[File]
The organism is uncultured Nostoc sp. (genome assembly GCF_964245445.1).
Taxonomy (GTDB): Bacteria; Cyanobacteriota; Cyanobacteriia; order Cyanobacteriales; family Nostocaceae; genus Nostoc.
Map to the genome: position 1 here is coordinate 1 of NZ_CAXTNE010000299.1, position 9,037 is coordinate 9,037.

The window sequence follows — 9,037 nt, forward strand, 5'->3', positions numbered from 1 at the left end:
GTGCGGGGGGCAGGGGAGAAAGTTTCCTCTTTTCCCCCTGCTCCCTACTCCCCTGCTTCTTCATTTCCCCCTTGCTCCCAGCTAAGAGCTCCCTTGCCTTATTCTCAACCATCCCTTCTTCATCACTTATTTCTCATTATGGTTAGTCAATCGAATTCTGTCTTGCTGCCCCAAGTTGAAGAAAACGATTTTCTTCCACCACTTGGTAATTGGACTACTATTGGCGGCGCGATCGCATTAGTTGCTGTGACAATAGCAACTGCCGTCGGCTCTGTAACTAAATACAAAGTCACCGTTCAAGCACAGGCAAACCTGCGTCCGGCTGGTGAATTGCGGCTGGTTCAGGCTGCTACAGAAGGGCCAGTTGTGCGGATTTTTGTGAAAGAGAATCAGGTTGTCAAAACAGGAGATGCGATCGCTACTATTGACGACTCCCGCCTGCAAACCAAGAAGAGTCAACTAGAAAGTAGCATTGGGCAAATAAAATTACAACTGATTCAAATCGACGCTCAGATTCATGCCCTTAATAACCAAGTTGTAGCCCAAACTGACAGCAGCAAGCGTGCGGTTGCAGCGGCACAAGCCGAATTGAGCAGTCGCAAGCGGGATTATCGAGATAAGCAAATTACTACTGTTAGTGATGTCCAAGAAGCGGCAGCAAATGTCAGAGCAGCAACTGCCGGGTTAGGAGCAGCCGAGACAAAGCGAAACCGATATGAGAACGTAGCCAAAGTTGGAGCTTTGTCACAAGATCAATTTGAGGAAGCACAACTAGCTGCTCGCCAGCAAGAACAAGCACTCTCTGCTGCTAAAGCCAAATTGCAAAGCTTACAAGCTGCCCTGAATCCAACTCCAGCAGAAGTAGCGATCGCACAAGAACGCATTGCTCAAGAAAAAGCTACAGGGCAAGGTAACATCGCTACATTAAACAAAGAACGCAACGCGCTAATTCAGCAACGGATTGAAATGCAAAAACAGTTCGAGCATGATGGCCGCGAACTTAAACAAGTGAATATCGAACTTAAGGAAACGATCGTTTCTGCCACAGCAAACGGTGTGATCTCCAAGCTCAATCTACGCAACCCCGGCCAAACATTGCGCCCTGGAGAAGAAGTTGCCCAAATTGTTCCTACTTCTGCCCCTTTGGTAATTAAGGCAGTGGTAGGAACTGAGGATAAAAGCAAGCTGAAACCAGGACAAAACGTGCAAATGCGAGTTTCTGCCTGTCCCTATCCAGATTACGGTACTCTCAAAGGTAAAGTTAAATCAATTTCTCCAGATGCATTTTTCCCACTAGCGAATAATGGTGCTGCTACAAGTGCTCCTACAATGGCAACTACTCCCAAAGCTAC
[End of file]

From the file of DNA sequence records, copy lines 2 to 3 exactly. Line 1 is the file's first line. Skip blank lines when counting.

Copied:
Taxonomy (GTDB): Bacteria; Cyanobacteriota; Cyanobacteriia; order Cyanobacteriales; family Nostocaceae; genus Nostoc.
Map to the genome: position 1 here is coordinate 1 of NZ_CAXTNE010000299.1, position 9,037 is coordinate 9,037.